Current Advances in the Application of Raman Spectroscopy for Molecular Diagnosis of Cervical Cancer.

Ramos IR, Malkin A, Lyng FM - Biomed Res Int (2015)

Raman spectrum of cervical cancer CaSki cell line. The variation of Raman shift wavelength is expressed in wavenumbers (cm−1) and can be observed along the X-axis whilst the intensity is represented along the Y-axis. The fingerprint and the high wavenumber (HW) regions of the spectrum are indicated by the arrows.
© Copyright Policy - open-access
Related In: Results  -  Collection

Show All Figures
getmorefigures.php?uid=PMC4477184&req=5

fig2: Raman spectrum of cervical cancer CaSki cell line. The variation of Raman shift wavelength is expressed in wavenumbers (cm−1) and can be observed along the X-axis whilst the intensity is represented along the Y-axis. The fingerprint and the high wavenumber (HW) regions of the spectrum are indicated by the arrows.
Mentions: Knowing the frequency of the incident light and measuring the frequency of the Raman scattered light, it is possible to calculate the vibrational energy difference. This energy is known as the Raman shift and is usually expressed in wavenumbers (cm−1) in a plot known as the Raman spectrum. Raman spectral features can be used as identification markers of particular substances because complex molecules have several specific vibrational energy modes allowing the Raman spectrum of each substance to be highly specific and distinctive [3]. Figure 2 shows an example of a Raman spectrum recorded from a cervical cancer cell line, CaSki. The full spectral range is shown from 400 to 3500 cm−1, including the fingerprint region, 400 to 1800 cm−1, and the high wavenumber (HW) region, 2800 to 3500 cm−1. Figure 3 shows the fingerprint region in more detail with the major assignments related to glycogen, proteins, lipids, and nucleic acids highlighted.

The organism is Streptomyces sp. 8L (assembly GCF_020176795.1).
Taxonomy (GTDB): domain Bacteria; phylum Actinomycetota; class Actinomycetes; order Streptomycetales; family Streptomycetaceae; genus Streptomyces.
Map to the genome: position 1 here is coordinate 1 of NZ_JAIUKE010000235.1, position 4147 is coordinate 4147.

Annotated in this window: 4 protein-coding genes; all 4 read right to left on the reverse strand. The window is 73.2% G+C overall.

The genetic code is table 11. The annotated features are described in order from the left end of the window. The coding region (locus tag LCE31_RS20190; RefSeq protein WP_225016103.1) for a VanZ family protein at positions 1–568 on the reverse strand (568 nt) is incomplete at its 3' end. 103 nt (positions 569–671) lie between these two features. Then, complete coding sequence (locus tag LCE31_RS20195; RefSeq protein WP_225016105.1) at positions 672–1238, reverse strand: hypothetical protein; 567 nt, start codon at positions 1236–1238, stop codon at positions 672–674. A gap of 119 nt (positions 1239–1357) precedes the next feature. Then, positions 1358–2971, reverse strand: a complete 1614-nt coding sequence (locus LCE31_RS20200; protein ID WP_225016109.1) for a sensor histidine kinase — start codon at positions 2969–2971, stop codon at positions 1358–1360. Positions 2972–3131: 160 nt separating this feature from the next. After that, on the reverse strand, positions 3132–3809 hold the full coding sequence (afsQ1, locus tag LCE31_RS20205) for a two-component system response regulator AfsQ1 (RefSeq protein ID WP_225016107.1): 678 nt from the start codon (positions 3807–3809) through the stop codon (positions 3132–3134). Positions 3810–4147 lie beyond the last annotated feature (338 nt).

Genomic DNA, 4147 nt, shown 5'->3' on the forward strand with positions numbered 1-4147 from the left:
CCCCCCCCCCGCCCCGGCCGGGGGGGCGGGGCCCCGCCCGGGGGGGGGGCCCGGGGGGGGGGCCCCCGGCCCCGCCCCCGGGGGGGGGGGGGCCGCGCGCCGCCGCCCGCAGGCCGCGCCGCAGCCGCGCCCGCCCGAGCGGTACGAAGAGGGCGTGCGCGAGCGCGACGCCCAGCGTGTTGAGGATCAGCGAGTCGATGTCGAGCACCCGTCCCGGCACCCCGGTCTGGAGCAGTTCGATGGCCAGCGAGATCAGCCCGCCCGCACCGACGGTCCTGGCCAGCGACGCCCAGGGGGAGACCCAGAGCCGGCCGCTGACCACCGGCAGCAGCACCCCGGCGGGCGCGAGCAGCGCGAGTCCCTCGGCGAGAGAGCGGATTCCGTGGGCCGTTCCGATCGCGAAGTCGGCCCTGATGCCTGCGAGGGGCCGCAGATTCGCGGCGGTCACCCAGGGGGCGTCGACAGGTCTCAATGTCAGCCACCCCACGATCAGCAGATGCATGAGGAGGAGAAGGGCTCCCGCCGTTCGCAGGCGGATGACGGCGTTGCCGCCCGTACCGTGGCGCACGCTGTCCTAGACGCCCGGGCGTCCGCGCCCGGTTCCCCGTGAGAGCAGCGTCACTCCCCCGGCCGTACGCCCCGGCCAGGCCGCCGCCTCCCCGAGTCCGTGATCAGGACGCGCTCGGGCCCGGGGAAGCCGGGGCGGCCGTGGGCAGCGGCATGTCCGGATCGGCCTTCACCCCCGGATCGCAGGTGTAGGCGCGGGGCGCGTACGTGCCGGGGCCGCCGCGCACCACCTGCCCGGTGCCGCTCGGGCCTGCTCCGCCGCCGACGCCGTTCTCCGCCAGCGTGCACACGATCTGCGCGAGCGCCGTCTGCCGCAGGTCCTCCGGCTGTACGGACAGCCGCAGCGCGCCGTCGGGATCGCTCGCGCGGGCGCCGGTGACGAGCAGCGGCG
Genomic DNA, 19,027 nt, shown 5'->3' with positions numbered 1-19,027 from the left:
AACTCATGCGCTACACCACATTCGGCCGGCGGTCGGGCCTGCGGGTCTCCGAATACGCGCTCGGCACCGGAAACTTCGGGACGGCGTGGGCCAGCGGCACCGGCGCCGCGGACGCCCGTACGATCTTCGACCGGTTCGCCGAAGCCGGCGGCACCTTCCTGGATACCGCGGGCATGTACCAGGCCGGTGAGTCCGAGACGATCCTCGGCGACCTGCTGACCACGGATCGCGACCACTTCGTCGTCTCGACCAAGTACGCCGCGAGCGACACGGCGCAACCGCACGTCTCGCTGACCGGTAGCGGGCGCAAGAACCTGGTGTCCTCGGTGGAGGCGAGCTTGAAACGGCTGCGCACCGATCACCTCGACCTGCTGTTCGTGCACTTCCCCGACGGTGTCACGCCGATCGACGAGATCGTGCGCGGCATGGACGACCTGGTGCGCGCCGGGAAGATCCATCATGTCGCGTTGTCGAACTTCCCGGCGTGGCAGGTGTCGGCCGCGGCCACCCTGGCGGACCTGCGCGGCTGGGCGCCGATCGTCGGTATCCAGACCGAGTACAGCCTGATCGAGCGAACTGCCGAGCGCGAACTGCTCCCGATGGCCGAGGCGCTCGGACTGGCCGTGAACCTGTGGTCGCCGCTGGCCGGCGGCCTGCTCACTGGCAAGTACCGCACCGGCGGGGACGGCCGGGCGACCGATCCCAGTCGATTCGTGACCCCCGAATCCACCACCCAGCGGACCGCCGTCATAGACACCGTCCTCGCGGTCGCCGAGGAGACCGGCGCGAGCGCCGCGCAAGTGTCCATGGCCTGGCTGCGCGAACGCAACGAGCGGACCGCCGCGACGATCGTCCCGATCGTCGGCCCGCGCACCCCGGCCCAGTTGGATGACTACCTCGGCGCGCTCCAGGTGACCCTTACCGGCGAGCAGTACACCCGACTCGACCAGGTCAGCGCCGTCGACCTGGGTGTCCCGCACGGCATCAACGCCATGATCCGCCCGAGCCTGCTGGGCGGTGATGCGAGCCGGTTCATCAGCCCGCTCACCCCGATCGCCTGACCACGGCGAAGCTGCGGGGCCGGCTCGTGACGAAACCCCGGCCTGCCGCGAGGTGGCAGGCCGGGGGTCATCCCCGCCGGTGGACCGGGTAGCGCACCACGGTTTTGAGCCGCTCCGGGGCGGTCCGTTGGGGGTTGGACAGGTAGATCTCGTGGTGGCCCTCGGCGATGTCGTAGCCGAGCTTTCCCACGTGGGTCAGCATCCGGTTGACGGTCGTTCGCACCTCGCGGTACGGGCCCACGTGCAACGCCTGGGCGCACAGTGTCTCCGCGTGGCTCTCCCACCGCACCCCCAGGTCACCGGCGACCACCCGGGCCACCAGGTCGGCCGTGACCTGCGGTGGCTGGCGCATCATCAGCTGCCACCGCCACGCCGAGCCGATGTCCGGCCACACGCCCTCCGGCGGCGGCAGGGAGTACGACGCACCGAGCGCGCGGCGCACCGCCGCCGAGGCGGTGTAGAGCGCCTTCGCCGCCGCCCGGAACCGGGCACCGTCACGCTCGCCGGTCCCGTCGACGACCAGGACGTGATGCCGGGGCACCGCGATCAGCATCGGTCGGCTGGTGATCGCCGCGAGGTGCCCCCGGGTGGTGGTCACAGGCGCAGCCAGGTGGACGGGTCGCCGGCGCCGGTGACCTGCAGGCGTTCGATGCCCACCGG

Bottom Line: In cervical cancer, it is acknowledged as a promising biochemical tool due to its ability to detect premalignancy and early malignancy stages.This review summarizes the key research in the area and the evidence compiled is very encouraging for ongoing and further research.In addition to the diagnostic potential, promising results for HPV detection and monitoring treatment response suggest more than just a diagnosis prospective.

View Article: PubMed Central - PubMed

Affiliation: DIT Centre for Radiation and Environmental Science, Focas Research Institute, Dublin Institute of Technology, Kevin Street, Dublin 8, Ireland ; School of Physics, Dublin Institute of Technology, Kevin Street, Dublin 8, Ireland.

ABSTRACT
Raman spectroscopy provides a unique biochemical fingerprint capable of identifying and characterizing the structure of molecules, cells, and tissues. In cervical cancer, it is acknowledged as a promising biochemical tool due to its ability to detect premalignancy and early malignancy stages. This review summarizes the key research in the area and the evidence compiled is very encouraging for ongoing and further research. In addition to the diagnostic potential, promising results for HPV detection and monitoring treatment response suggest more than just a diagnosis prospective. A greater body of evidence is however necessary before Raman spectroscopy is fully validated for clinical use and larger comprehensive studies are required to fully establish the role of Raman spectroscopy in the molecular diagnostics of cervical cancer.

No MeSH data available.


Related in: MedlinePlus